Having accepted the task of rehabilitating about 1,852 families in early 1960s as part of the Sirimavo-Shastri pact of 1964, Karnataka provided them jobs in rubber plantations on the periphery of forest areas.
“As part of the GOI pact, we (Karnataka) were supposed to give employment to two generations (fathers and sons) along with education and health facilities and basic infrastructure, regardless of their financial condition. However, now what we see in the region are third-generation repatriates. In the absence of any fresh guidelines from the Centre or state, we have decided to discontinue all facilities,” explained Tara Anuradha, chairperson, KFDC.
Sources in the forest department said KFDC bears expenses of nearly Rs 1 crore every month to pay for the facilities provided to Lankan Tamils. In 2012, then forest minister CP Yogeshwara had assured KFDC of extending benefits to third-generation repatriates as well and sought legal opinion.
“Since then, nothing has been decided. Also, the corporation is struggling to cope with losses, especially after the pandemic and the government’s ban on eucalyptus,” explained an official of the corporation. According to Radha Devi, additional principal chief conservator of forests (APCCF) and MD of KFDC, about 800-900 persons from these families are employed at three rubber factories at Bilinale, Medinadka and Aivernad in Sullia.
KFDC has undertaken rubber cultivation on 4,443.3 hectares. “Ranging from rubber tappers to processing assistants at our units, we have employed Sri Lankan repatriates and provided them all the facilities at more than 40 labour colonies. We have a fully functional hospital to cater to their health needs,” she said.
As per the records, repatriates are paid a daily wage of Rs 554, which translates into Rs 18,000 per month. “This is over and above various perks they get as part of the agreement. They are: Gratuity at the rate of 13%, rent-free accommodation, paid holidays (14 days), creche facility, supply of nutritious food to children of repatriates, books and stationery, festival bonus, medical bonus, entertainment allowance, raincoat-sandals (once in two years), gumboots, newspapers, weekly advance for visiting native place, yearly bonus at the rate of 8.3%, milk powder for kids, tea allowance and food allowance (Rs 10/day),” Devi explained.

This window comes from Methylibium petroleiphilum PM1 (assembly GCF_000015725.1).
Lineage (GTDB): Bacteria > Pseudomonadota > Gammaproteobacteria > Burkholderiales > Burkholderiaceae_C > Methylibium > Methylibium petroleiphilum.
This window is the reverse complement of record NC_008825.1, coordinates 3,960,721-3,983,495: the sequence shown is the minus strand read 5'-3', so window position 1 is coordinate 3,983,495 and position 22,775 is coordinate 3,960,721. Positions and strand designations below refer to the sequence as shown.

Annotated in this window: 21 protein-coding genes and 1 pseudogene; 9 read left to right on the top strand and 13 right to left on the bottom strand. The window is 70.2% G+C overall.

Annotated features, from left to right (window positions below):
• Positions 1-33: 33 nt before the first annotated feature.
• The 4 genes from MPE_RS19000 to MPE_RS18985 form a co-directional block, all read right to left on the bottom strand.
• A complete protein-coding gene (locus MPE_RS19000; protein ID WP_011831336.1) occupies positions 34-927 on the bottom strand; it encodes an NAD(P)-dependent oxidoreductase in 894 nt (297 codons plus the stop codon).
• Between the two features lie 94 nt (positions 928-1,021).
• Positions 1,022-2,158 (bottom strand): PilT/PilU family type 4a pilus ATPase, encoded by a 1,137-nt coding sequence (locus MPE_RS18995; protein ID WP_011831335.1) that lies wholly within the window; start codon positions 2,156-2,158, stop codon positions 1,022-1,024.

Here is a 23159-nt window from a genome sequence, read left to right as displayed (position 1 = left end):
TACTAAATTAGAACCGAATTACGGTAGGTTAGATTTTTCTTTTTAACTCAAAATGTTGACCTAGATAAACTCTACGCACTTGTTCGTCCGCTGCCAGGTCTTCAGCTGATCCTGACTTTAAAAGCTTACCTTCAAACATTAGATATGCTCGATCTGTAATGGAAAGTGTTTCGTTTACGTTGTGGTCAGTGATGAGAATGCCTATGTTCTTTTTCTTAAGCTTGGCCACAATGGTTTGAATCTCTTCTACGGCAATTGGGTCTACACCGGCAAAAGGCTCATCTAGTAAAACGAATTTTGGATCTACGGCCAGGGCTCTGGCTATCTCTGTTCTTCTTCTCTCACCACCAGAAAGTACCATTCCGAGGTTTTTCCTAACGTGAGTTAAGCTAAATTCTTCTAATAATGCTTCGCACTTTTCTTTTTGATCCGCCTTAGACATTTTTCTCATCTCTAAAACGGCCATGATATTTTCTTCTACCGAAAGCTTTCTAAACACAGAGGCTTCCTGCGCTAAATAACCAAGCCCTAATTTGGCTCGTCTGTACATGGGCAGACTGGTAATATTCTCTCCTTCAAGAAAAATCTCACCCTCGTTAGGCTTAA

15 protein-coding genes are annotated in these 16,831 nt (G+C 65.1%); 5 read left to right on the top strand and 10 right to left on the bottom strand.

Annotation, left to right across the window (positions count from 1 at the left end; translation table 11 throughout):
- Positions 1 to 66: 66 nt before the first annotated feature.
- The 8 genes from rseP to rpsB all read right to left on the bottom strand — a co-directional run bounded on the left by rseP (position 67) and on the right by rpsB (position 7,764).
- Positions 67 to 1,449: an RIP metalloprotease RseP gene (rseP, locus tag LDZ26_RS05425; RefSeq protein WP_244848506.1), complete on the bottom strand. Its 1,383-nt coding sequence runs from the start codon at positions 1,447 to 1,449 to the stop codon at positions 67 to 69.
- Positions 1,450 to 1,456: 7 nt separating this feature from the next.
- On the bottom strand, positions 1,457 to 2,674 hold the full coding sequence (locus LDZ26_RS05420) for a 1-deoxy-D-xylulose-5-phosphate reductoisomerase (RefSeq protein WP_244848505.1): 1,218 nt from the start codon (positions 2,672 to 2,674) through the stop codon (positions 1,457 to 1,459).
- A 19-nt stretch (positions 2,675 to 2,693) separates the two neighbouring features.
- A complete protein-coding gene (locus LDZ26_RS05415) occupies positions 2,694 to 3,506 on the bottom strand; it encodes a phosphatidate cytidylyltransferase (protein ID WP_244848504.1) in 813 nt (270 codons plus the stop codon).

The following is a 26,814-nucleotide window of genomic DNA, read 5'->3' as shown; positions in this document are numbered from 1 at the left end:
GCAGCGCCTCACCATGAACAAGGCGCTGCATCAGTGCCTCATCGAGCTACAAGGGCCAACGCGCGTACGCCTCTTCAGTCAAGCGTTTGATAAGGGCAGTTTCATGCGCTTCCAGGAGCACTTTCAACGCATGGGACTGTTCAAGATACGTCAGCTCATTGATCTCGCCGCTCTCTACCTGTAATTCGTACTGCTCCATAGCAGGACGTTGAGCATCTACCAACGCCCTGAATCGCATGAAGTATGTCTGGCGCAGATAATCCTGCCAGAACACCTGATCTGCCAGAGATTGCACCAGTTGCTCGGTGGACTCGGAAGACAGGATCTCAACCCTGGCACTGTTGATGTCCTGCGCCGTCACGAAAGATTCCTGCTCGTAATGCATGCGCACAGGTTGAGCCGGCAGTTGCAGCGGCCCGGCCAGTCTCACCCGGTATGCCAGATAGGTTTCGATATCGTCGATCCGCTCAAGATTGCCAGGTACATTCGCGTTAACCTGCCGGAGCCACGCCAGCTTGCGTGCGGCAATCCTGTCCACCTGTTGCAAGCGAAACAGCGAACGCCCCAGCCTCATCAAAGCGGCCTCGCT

The APCCF added the terms and conditions of the original pact have been explained to the repatriates. “When we held discussions with their unions, their only demand was to provide employment to their children. Many petitioned us that their kids have acquired only these skills and are unable to do any other work. They agreed and said they don’t want other facilities. Hence, we are employing them as and when there is work at the rubber estates but they will not get facilities provided to their previous generations,” she explained.
KFDC produces about 830kg of rubber daily. “Tapping has to be done in the wee hours and requires years of practice. Annually, we produce about 3,000 metric tonnes of rubber,” Anuradha said.
KFDC’s golden jubilee
Set up in 1971, KFDC is celebrating 50 years of service to the state and country. Since the ban on eucalyptus, it is cultivating casuarina, subabul, bamboo and rubber. The golden jubilee celebrations at Vidhana Soudha will be graced by governor Thaawarchand Gehlot and CM Basavaraj Bommai on Saturday.